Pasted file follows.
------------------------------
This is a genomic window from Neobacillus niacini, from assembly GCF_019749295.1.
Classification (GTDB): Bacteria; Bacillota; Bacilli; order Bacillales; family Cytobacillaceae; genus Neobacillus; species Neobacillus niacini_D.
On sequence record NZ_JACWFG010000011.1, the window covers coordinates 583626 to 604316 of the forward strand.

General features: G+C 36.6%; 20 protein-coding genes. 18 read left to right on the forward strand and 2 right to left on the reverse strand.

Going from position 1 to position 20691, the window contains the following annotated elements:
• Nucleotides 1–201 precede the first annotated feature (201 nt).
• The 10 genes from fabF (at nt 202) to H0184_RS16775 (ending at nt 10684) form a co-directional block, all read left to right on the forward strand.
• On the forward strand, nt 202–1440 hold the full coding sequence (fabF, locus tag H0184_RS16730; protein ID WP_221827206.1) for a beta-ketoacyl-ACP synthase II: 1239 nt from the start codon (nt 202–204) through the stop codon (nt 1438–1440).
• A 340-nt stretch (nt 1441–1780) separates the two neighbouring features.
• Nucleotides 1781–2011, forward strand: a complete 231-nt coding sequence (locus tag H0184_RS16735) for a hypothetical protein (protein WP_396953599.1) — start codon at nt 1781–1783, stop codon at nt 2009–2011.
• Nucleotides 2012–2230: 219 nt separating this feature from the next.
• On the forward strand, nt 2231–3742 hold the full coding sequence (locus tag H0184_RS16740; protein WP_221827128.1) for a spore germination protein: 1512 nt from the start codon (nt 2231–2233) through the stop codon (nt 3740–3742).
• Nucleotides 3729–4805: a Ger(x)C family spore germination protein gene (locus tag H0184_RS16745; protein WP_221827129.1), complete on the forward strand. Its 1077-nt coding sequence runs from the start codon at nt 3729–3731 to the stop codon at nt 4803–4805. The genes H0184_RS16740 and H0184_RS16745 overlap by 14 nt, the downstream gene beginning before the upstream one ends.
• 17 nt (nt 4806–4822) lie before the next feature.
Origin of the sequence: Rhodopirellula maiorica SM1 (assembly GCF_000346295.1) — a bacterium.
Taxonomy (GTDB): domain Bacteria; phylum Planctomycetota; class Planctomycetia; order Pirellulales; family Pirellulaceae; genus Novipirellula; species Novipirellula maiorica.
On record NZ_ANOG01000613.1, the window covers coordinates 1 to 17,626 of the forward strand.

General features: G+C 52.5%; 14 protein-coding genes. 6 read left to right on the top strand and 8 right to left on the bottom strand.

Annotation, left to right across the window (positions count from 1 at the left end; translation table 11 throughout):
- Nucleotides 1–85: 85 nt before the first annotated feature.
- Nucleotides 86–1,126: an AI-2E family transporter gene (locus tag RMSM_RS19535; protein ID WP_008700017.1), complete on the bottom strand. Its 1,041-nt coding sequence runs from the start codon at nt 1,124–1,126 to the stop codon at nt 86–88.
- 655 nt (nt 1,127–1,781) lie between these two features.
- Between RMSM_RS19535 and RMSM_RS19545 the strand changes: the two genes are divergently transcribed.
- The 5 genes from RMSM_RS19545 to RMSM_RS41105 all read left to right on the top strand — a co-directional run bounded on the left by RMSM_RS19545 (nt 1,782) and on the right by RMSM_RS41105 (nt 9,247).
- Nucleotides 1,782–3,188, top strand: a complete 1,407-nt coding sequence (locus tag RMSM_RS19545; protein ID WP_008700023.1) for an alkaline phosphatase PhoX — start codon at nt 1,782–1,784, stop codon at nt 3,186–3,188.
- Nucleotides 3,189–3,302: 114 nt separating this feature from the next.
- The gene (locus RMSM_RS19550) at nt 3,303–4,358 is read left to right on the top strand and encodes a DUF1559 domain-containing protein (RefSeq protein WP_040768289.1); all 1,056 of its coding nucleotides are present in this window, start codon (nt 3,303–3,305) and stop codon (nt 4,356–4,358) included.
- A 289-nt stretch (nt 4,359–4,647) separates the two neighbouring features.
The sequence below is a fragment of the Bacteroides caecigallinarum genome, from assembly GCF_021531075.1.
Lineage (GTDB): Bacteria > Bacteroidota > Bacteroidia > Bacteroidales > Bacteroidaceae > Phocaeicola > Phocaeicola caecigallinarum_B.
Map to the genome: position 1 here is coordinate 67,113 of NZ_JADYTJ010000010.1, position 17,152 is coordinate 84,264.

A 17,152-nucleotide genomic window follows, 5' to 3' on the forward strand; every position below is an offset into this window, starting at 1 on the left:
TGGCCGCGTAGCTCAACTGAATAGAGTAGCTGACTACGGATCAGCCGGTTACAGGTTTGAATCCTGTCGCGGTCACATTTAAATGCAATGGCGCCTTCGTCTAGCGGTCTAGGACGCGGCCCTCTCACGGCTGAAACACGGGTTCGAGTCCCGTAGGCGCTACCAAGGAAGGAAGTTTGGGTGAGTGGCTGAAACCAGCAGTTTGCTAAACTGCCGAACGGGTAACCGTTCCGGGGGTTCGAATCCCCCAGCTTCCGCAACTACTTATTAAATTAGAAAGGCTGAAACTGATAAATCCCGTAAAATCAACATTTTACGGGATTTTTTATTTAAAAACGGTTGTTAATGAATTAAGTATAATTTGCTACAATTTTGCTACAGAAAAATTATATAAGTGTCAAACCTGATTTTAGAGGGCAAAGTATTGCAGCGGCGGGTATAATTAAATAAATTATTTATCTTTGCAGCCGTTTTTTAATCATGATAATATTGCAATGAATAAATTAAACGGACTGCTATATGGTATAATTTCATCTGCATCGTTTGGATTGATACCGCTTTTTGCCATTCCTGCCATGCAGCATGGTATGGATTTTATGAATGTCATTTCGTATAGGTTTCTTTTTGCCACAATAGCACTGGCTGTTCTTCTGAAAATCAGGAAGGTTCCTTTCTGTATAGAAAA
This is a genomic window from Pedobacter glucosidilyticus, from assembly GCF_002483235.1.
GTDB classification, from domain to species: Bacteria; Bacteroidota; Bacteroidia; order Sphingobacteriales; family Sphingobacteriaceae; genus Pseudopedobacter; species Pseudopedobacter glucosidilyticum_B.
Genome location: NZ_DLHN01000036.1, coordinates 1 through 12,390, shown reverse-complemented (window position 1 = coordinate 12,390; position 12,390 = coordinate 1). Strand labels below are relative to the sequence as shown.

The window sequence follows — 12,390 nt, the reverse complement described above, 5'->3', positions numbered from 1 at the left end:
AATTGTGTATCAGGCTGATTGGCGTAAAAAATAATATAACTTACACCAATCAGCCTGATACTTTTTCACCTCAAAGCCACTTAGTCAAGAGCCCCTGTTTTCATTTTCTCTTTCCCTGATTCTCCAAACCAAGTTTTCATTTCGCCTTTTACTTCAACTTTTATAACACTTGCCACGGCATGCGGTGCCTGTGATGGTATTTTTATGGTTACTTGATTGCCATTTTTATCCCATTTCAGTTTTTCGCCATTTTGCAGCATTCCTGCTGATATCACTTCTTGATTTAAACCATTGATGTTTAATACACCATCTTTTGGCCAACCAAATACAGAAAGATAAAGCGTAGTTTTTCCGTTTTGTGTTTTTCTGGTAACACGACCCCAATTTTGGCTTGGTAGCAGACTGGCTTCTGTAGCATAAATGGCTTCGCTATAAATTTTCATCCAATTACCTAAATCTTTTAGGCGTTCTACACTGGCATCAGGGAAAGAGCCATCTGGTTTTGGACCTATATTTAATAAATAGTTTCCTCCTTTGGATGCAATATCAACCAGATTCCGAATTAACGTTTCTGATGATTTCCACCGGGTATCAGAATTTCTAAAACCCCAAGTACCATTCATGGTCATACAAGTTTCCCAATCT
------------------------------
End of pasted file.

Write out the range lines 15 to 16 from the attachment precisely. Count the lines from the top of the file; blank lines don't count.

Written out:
Origin of the sequence: Rhodopirellula maiorica SM1 (assembly GCF_000346295.1) — a bacterium.
Taxonomy (GTDB): domain Bacteria; phylum Planctomycetota; class Planctomycetia; order Pirellulales; family Pirellulaceae; genus Novipirellula; species Novipirellula maiorica.